In this week’s edition of our weekly throwback segment, we speak to Ian, 56, a lifelong West Ham fan and season ticket holder about a very special night, a year ago yesterday.

“I’ve been a West Ham for 50 years and a season ticket holder for the last six years with my two sons. On Tuesday 10th May we were heading for Upton Park for the last ever game at the Boleyn Ground. We had an hour’s drive ahead of us due to relocation from our roots in the east end of London.

On the journey I told my two sons how fitting it was for me to have this last game against Manchester United because in 1970 my first ever visit to the Boleyn also featured the Red Devils. I stood in the north bank with my dad and was transfixed by the sight of Bobby Moore and Geoff Hurst, my two idols. It was a fantastic occasion even though the two teams fought out a hard earned 0-0 draw.

Little did I know what was to come for the final match. We arrived early and parked just off of Barking Road and walked up to the ground to buy our programmes. Even at this early stage, the roads around the Boleyn were heaving and already an unbelievable atmosphere was brewing. We walked back towards the car and kept up our match day tradition of having pie and mash before the match.

Back at the car to read the programmes we could hear singing and chanting even from over half a mile away. We left the car and headed for the most memorable night of football ever. Thousands of fans that couldn’t get tickets had lined the streets making it quite difficult to get our seats in the Trevor Brooking upper, the very same end of my fist experience all those years ago. We all had t-shirts to put on commemorating the occasion and producing a claret and blue effect all around the stadium.

The kickoff was delayed 45 minutes owing to the crowds outside and traffic congestion held up the Man United team coach. This added to the drama of the evening with singing going on inside and outside the ground.

Finally, the players from both sides were coming out to Bubbles which was sung with such fervour, unlike any other match. The game was under way and the atmosphere was incredible. In the 10th minute the moment we were waiting for saw Diafra Sakho shoot low into back of the net and send us all into raptures. Andy Carroll missed a golden opportunity soon afterwards to make it 2-0 but there was to be no other goal in the first half.

Into the second half of the match and so far things have been fairly even. On 51 minutes, Anthony Martial cuts in from wide and squeezes the ball between the near post and Darren Randolph’s outstretched arm to confirm parity in the match. 20 minutes later Martial again proves to be a thorn in the West Ham defence and puts United 1-2 ahead to stunned silence apart from the travelling faithful. We were all dreading the thought of defeat in our last ever match but thankfully four minutes later Michail Antonio leapt majestically to head past De Gea and again the roof was lifted with a monumental cheer. The belief was back and the team responded with extra pressure on the United defence. In the 80th minute Payet crossed and Winston Reid glanced a header to make it 3-2. It was met with probably the loudest cheer ever witnessed at the Boleyn. The last ten minutes were probably the longest ever for every West Ham fan, either in the ground or at home or around the pubs and clubs.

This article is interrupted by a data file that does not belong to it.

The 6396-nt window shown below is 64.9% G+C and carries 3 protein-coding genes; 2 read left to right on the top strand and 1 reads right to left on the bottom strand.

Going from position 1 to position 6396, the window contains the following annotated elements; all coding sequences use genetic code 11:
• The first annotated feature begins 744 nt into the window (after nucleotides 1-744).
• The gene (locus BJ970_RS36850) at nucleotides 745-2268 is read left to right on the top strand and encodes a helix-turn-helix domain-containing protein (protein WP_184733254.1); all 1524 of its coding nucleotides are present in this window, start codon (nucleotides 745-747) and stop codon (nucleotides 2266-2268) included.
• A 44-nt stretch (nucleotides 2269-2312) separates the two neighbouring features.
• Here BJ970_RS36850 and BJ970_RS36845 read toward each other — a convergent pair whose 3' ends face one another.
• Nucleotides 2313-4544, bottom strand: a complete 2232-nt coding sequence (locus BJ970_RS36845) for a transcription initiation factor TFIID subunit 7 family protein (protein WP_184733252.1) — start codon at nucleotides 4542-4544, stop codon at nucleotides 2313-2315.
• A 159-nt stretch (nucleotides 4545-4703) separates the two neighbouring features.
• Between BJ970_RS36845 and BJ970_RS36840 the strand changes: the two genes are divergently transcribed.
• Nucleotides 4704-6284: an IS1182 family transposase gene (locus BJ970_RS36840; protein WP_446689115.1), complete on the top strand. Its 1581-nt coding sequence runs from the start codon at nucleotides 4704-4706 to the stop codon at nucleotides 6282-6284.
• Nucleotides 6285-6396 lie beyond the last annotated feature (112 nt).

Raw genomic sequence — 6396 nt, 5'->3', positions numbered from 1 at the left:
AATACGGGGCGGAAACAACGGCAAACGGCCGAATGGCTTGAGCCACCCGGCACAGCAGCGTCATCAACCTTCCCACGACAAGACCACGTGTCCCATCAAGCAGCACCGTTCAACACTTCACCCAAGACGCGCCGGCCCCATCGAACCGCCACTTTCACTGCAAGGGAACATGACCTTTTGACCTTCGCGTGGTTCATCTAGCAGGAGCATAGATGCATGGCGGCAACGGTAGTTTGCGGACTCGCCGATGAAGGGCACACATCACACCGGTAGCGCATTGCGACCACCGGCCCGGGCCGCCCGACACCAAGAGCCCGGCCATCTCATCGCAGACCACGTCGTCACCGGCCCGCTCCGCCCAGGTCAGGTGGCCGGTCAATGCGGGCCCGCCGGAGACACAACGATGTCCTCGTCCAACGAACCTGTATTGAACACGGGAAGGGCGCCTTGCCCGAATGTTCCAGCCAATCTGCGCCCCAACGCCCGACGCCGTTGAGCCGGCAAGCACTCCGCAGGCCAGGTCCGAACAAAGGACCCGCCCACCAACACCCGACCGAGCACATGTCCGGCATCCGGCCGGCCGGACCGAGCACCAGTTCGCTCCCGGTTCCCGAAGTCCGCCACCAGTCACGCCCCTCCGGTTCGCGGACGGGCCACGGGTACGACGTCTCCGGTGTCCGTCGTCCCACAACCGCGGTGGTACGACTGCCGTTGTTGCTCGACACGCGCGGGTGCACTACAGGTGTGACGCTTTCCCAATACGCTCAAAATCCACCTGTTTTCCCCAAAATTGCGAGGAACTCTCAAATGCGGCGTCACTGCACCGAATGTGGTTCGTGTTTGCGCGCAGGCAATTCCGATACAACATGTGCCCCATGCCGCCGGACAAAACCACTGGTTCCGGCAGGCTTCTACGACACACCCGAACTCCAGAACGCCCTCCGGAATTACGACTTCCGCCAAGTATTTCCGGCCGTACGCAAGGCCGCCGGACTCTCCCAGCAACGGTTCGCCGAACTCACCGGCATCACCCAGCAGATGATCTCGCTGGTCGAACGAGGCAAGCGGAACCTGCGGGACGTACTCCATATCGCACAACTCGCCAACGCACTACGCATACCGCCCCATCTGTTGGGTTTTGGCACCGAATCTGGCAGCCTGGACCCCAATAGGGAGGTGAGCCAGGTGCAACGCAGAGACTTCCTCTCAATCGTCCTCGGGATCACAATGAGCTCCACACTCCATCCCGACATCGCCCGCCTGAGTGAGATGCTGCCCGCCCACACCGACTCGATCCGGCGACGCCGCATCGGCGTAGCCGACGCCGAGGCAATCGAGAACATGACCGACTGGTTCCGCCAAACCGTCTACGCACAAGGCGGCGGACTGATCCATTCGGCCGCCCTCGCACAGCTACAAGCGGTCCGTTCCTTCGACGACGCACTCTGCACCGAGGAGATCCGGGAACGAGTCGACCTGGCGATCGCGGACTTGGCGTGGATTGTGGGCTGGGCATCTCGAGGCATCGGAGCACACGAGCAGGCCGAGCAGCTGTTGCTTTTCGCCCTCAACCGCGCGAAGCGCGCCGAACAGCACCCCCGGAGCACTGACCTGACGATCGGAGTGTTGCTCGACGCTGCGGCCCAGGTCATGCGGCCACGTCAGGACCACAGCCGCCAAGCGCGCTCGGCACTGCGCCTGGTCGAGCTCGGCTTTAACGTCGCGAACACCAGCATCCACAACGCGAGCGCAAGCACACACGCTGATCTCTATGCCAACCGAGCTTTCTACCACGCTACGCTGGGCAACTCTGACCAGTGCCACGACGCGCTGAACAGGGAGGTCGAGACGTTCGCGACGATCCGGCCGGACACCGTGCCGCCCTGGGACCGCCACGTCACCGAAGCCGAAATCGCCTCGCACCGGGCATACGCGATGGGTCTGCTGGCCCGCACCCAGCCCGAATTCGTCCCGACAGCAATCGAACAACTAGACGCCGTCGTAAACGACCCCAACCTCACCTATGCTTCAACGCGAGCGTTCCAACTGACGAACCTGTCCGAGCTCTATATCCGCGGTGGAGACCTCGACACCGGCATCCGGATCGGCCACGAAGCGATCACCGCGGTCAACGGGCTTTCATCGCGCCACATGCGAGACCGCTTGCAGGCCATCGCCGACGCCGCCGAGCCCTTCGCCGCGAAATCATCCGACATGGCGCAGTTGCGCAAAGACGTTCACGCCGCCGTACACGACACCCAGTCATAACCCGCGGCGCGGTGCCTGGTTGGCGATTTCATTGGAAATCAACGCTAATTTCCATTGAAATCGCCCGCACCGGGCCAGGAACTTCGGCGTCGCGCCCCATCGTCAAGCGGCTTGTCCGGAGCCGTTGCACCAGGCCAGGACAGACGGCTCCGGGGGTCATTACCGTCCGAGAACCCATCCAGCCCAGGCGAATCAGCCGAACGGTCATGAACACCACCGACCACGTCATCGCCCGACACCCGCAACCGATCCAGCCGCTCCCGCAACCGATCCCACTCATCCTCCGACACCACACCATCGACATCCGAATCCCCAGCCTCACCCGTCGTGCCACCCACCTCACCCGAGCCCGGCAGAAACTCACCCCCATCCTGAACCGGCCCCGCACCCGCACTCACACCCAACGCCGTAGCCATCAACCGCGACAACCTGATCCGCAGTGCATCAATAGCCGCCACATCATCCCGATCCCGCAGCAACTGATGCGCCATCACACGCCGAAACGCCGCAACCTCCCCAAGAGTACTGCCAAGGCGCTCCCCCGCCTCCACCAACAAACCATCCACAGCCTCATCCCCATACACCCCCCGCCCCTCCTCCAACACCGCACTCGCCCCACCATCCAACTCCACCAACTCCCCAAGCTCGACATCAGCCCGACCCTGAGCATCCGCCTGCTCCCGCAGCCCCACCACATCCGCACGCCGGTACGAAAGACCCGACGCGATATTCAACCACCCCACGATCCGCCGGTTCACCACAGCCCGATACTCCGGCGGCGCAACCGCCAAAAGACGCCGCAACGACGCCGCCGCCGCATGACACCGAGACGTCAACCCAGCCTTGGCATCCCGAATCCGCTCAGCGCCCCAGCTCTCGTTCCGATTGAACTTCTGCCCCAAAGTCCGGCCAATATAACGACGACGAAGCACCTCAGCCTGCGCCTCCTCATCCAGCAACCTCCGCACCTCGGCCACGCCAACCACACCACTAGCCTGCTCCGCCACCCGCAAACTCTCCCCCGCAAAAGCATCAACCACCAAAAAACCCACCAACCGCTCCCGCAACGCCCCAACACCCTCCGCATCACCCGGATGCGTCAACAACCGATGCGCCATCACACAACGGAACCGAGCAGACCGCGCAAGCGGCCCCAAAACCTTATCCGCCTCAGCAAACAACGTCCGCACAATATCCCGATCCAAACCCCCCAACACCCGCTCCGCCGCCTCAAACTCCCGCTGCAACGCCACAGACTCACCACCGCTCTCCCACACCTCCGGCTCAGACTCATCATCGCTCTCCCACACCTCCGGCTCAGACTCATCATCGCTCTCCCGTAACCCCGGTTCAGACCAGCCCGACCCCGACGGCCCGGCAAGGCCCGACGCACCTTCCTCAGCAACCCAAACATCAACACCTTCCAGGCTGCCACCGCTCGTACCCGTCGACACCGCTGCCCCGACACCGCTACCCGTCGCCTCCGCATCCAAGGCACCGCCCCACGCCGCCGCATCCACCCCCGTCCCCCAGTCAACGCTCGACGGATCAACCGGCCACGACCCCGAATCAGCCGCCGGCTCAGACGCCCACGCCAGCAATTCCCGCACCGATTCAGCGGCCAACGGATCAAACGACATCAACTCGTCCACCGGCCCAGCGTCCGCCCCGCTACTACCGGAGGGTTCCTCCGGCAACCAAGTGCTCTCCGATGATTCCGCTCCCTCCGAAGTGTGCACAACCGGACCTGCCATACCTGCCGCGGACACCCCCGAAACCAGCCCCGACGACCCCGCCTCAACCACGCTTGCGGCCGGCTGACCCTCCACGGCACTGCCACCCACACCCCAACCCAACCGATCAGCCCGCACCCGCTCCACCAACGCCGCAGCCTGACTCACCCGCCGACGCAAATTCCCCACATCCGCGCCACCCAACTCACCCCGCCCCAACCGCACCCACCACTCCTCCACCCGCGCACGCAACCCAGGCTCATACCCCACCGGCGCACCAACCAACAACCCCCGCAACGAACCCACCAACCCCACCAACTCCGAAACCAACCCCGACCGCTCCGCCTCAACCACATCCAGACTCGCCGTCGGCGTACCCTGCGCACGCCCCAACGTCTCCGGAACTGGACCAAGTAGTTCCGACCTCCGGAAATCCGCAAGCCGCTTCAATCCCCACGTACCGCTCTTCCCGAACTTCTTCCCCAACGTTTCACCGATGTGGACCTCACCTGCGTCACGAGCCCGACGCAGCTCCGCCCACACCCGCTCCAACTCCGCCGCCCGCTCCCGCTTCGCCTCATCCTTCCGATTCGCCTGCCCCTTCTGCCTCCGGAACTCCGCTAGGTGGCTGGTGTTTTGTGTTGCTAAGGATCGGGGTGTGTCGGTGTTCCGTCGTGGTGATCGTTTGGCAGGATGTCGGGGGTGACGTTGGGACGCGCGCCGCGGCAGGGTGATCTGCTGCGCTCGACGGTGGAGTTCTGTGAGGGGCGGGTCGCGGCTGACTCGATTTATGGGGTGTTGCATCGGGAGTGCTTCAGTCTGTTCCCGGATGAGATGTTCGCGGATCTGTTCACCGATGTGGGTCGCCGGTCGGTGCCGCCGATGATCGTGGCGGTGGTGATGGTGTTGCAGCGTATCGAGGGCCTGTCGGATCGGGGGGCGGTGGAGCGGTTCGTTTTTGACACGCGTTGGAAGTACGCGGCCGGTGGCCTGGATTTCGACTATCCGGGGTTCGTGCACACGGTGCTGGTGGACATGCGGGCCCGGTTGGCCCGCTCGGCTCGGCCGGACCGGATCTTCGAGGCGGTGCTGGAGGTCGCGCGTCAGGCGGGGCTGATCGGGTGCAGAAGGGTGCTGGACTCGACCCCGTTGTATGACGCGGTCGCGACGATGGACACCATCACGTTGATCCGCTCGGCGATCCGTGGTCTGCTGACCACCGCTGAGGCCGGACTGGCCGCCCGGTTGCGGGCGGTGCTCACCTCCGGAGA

We made it, massive relief when the ref finally blew the whistle. The celebrations were immense and the closing ceremony was about to begin. Fireworks and pyrotechnics graced the famous old ground and former greats were making pitch appearances. The stadium was suddenly plunged into darkness and we waited for what was to come next.

The big screens flickered into life and showed one of the greatest goals ever to be witnessed at Upton Park. It was Paulo Di Canio’s against Wimbledon. A spotlight suddenly beamed towards the pitch and revealed Paulo standing on the very spot where that fantastic volley occurred. It was a brilliant touch that was repeated with Trevor Brooking when he scored a brilliant goal on a famous European night.

After more celebrations and appearances from players past and present it was the moment when we had to leave this fantastic home for the last time. My sons and I savoured the moment and were ones of the very last to leave our stand. Lingering looks over our shoulders on the way out and still shell shocked from the evening’s drama. It was hard to leave and a place that we will never forget for the rest of our lives.”